These are the best nonfiction books I read in 2022!
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In 2022, I read 132 books. I love to read and devour most of what gets recommended to me!
While I read fiction for escapism, I read nonfiction to learn. That tends to mean I read a little of everything, nonfiction-wise; as long as it’s presented in an interesting way, I’m game.
My favorite nonfiction books of 2022 cover a huge range: Italy, grief, time management, humor, biography, and more! Mostly, they make the list if I can articulate what they were about at the end of the year.
Just a reminder that these weren’t all published this year. The list covers what I read in 2022.
My Favorite Nonfiction Books of 2022
La Bella Figura: A Field Guide to the Italian Mind, Beppe Severgnini
We had to start strong with an Italy book! While not a new publication at all, La Bella Figura is a fantastic telling of Italian culture by an Italian. Covering everything from airports to meals, his genius is that he articulates Italian culture to an American audience without worrying too much about the parts that don’t follow logic. Which, of course, is a quintessential aspect of Italian culture.
It’s hilarious, a little confusing, and fun. Just like Italian life! If you’re planning a trip to Italy, this is a fun way to prep for it. (P.S. If you’re planning a trip to Italy, I can help!)
Four Thousand Weeks: Time Management for Mortals, Oliver Burkeman
In a world already saturated with self-help books, Four Thousand Weeks brings a refreshing, zoomed out approach to how we spend our time. Burkeman breaks through the usual suggestions for productivity and efficiency to improve life simply by pointing out that an efficient life is rarely a memorable or meaningful one.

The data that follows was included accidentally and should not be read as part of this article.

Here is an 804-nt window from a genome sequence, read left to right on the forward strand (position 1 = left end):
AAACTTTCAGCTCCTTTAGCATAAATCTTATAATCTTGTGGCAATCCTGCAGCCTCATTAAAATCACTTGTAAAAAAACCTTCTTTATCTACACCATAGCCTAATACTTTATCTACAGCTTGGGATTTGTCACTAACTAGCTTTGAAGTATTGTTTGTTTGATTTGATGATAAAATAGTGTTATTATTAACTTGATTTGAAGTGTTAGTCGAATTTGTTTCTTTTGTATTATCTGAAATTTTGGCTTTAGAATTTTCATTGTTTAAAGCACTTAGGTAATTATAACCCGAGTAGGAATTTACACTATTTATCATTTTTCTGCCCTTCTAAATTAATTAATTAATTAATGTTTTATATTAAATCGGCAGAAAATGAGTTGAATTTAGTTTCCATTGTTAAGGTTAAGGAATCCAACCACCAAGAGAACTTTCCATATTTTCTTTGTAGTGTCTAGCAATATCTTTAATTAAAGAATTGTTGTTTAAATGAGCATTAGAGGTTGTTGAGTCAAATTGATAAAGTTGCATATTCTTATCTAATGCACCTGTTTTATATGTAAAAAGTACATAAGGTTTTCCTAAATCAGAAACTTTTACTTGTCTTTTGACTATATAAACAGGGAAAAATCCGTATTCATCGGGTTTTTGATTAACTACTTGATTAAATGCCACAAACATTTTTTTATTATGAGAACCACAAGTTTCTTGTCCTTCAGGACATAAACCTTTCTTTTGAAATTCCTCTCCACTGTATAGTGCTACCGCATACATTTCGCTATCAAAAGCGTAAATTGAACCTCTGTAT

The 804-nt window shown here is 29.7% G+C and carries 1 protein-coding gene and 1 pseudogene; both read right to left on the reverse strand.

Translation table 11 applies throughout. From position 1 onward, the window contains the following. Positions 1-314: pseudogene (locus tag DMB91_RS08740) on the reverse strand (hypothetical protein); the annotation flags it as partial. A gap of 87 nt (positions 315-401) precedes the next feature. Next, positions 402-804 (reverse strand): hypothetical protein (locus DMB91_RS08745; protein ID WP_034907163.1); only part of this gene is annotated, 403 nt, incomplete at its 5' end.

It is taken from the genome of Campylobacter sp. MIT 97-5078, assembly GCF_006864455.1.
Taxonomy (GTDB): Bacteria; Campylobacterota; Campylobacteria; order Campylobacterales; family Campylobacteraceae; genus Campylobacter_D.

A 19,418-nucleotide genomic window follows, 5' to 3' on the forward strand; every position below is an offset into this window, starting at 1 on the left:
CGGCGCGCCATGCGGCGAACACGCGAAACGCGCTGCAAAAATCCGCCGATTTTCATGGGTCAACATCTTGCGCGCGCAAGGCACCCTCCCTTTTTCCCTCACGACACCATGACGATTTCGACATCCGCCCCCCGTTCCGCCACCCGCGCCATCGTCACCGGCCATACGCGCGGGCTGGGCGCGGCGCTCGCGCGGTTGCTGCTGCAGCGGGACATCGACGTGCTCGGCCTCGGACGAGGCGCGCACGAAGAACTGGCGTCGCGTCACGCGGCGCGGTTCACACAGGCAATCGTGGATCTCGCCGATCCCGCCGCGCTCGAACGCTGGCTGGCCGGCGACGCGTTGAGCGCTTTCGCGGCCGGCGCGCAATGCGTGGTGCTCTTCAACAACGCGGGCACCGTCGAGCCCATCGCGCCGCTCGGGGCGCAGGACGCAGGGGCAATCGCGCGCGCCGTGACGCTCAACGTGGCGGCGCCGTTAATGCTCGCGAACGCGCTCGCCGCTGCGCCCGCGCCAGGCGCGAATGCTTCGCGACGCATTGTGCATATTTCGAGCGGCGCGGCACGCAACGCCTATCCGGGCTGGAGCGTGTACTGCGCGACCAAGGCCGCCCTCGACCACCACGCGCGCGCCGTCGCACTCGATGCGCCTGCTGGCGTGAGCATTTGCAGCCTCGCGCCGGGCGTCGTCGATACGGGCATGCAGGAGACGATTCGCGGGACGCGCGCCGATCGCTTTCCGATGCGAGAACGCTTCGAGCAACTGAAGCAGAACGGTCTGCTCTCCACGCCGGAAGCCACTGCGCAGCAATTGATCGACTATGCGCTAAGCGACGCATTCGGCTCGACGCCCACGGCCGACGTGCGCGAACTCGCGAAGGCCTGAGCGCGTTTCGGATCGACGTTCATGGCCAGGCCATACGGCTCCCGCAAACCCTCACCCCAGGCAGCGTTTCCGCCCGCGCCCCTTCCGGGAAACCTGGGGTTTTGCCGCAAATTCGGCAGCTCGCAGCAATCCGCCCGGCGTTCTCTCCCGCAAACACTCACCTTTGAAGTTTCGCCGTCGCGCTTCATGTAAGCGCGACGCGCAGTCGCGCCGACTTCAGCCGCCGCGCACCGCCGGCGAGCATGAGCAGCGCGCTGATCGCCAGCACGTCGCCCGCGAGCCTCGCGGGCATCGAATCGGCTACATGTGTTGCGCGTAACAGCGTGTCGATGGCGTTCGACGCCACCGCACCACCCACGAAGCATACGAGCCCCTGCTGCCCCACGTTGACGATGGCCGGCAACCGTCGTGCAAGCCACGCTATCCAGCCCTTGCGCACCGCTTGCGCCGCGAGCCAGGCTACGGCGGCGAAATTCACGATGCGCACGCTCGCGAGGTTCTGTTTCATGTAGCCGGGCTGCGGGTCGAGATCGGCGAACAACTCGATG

His approach brings to mind the Annie Dillard quote, “how we spend our days is, of course, how we spend our lives.” It’s a refreshing reminder in a world constantly pushing for endless productivity.
It’s OK That You’re Not OK: Meeting Grief and Loss in a Culture That Doesn’t Understand, Megan Devine
It’s OK That You’re Not OK is one of those books that you probably aren’t looking for unless you lose someone. And that’s okay. But if you’re dealing with grief and loss, this is the best book I’ve read that wasn’t faith-based.
Devine deals with the topic with grace and kindness, and also with scientifically-backed knowledge. For example, did you know that when you go through major trauma or grief that your brain rewires itself? So feeling like you’re in a fog, or not remembering things, or losing expertise after a loss is not just normal, is scientifically proven. This made me feel so much better when I realized that there was an explanation for the massive drop in Italian language skills after my dad died.
The book is part explanation of what you’re going through and part guide. It doesn’t belabor any strict system (and debunks a few), but offers tools that might help.
A Thousand Days in Venice: An Unexpected Romance, Marlena De Blasi
If you’ve been following me for a while, you know I adore Venice. Any book set in Venice sparks my interest, so a story of woman moving to Venice for love grabbed me on page one.
What I enjoyed most about A Thousand Days in Venice is the way De Blasi falls in love with the city as much as the man. The story wouldn’t be the same in another country, or even another Italian city. I highly recommend if you’re looking for some armchair travel, and if you want more, try my Italian reading list.
Happy-Go-Lucky, David Sedaris
David Sedaris always entertains, and his latest set of essays doesn’t disappoint. Written in the insanity that’s been the past few years, he contrasts his time during the pandemic lockdowns vacuuming twice and day and walking empty streets of Manhattan with previous trips to Serbian flea markets and weird conversations that happen when on tour.